1. Dear Drugs-Forum readers: We are a small non-profit that runs one of the most read drug information & addiction help websites in the world. We serve over 4 million readers per month, and have costs like all popular websites: servers, hosting, licenses and software. To protect our independence we do not run ads. We take no government funds. We run on donations which average $25. If everyone reading this would donate $5 then this fund raiser would be done in an hour. If Drugs-Forum is useful to you, take one minute to keep it online another year by donating whatever you can today. Donations are currently not sufficient to pay our bills and keep the site up. Your help is most welcome. Thank you.

Officers Knowingly Arrest The Wrong Man; Joke That They Should Plant Drugs In His Car

  1. Rob Cypher
    Back in September of 2011, Seaford, Delaware resident Reginald Johnson was pulled over by police officers while driving on the night of his 43rd birthday. The officers believed he was somebody else, and after tasing him and putting him in handcuffs, they realized they didn’t have the right guy. Still, the officers arrested him.

    When the officers, Cpl. March D. Russell and “Officer Mills,” pulled Johnson over, they immediately asked him to get out of his car, and without even giving him a chance to respond, they shot him with the taser gun.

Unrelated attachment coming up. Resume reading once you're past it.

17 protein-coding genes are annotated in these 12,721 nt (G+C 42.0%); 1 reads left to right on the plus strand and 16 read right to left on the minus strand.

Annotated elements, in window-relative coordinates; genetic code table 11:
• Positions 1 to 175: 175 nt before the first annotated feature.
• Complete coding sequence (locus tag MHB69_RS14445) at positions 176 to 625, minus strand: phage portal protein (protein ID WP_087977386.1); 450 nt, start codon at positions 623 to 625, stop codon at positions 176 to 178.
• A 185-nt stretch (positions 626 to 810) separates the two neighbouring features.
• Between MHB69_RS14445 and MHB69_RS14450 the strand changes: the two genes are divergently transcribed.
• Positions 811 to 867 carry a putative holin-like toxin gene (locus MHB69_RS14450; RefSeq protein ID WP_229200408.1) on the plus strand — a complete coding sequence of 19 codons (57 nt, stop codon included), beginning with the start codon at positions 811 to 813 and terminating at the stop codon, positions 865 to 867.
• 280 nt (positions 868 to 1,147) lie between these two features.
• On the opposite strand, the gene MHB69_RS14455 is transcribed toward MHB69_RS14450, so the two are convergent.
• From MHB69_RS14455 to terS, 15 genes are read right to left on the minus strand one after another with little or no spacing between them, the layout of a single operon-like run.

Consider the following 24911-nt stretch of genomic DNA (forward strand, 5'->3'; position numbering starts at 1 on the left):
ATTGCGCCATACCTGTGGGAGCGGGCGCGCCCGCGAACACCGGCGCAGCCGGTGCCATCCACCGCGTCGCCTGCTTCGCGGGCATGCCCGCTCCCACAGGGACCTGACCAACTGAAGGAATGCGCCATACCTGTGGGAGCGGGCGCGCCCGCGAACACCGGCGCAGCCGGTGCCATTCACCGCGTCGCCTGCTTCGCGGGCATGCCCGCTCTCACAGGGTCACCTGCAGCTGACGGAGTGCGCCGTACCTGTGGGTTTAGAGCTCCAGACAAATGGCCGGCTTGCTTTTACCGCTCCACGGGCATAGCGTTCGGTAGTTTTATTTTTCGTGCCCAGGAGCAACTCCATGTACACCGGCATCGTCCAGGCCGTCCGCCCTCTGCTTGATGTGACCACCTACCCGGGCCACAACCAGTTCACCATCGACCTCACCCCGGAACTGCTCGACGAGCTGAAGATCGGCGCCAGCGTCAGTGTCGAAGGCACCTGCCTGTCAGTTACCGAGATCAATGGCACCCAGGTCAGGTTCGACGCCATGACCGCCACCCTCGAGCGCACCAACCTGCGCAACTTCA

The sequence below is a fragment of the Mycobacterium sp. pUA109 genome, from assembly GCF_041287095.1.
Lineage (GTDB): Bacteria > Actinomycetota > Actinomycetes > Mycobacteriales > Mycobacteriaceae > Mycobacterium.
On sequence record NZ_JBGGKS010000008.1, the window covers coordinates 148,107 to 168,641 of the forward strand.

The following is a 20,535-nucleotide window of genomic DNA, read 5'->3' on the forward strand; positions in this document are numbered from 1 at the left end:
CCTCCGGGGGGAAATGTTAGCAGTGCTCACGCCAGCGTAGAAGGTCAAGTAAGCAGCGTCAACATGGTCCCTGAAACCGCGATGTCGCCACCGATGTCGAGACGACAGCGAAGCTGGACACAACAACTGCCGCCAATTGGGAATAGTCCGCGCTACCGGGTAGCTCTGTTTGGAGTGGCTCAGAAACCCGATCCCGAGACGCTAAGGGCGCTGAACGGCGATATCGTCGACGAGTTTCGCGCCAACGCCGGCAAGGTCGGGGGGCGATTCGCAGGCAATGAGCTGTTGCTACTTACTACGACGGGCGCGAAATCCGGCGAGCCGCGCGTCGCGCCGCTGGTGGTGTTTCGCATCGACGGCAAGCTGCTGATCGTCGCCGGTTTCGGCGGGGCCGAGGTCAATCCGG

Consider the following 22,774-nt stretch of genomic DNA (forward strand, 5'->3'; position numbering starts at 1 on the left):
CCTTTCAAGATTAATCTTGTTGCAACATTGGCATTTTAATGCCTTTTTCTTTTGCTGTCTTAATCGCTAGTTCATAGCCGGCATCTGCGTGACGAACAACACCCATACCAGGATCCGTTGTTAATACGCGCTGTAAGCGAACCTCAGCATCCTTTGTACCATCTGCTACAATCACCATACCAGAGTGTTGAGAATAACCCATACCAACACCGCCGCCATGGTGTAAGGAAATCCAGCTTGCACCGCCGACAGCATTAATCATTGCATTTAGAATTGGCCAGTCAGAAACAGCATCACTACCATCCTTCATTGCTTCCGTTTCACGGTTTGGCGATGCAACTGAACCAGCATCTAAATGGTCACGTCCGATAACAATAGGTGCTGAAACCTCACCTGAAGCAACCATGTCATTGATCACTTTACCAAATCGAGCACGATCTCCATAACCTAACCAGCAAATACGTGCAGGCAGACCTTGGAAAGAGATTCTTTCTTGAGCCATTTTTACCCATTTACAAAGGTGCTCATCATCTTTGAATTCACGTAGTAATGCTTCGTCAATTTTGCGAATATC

"As can be seen on the video, a total of 14 seconds elapsed from the time defendants first requested that plaintiff exit the vehicle and the time plaintiff was shot with defendant Russell's Taser," said Johnson’s attorney Stephen Norman in court documents.

    During the arrest, Johnson argued that he had done nothing wrong, and surveillance video shows the moment that the officers realized their mistake.

    “Dude, we got the wrong guy,” said one officer while placing Johnson in the police car.

    “Someone drop the dope in here,” said another officer, joking about how they should plant drugs in Johnson’s car.

    Johnson was ultimately arrested on charges of disorderly conduct and arrest, but after the details of the incident became known, the charges were dropped. Johnson then proceeded to file a federal lawsuit against the officers, and now, he has finally settled with the Seaford Police Department for $270,000.

    “By putting that much money on the table, they recognize their officers were out of line there,” said Norman in a statement following the settlement.

    Johnson reportedly sustained serious injuries as a result of being tased and dragged on the ground by the officers during the ordeal.

    Dominic Kelly
    Opposing Views
    May 2, 2014



To make a comment simply sign up and become a member!